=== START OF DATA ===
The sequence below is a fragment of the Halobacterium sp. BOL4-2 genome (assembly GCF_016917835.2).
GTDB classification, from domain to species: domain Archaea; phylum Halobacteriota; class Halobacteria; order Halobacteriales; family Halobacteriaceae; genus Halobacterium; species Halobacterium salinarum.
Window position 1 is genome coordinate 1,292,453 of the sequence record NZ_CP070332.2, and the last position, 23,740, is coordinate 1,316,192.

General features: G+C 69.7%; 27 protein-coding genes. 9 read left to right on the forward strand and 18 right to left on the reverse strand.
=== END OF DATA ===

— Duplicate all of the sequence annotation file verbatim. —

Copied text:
The sequence below is a fragment of the Halobacterium sp. BOL4-2 genome (assembly GCF_016917835.2).
GTDB classification, from domain to species: domain Archaea; phylum Halobacteriota; class Halobacteria; order Halobacteriales; family Halobacteriaceae; genus Halobacterium; species Halobacterium salinarum.
Window position 1 is genome coordinate 1,292,453 of the sequence record NZ_CP070332.2, and the last position, 23,740, is coordinate 1,316,192.

General features: G+C 69.7%; 27 protein-coding genes. 9 read left to right on the forward strand and 18 right to left on the reverse strand.